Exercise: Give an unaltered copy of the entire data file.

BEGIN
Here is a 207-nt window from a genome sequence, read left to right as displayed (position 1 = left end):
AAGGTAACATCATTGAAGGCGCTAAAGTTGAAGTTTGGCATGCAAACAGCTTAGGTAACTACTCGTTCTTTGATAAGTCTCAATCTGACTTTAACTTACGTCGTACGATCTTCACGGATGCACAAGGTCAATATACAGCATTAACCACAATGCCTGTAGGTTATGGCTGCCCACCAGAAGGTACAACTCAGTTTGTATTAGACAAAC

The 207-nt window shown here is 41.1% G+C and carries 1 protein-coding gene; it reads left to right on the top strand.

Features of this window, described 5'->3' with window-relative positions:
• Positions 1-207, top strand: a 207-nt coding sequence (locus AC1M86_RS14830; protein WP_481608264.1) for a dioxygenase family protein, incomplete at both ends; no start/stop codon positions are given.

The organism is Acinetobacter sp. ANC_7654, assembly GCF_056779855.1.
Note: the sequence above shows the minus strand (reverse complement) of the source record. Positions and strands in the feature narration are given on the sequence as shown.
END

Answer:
Here is a 207-nt window from a genome sequence, read left to right as displayed (position 1 = left end):
AAGGTAACATCATTGAAGGCGCTAAAGTTGAAGTTTGGCATGCAAACAGCTTAGGTAACTACTCGTTCTTTGATAAGTCTCAATCTGACTTTAACTTACGTCGTACGATCTTCACGGATGCACAAGGTCAATATACAGCATTAACCACAATGCCTGTAGGTTATGGCTGCCCACCAGAAGGTACAACTCAGTTTGTATTAGACAAAC

The 207-nt window shown here is 41.1% G+C and carries 1 protein-coding gene; it reads left to right on the top strand.

Features of this window, described 5'->3' with window-relative positions:
• Positions 1-207, top strand: a 207-nt coding sequence (locus AC1M86_RS14830; protein WP_481608264.1) for a dioxygenase family protein, incomplete at both ends; no start/stop codon positions are given.

The organism is Acinetobacter sp. ANC_7654, assembly GCF_056779855.1.
Note: the sequence above shows the minus strand (reverse complement) of the source record. Positions and strands in the feature narration are given on the sequence as shown.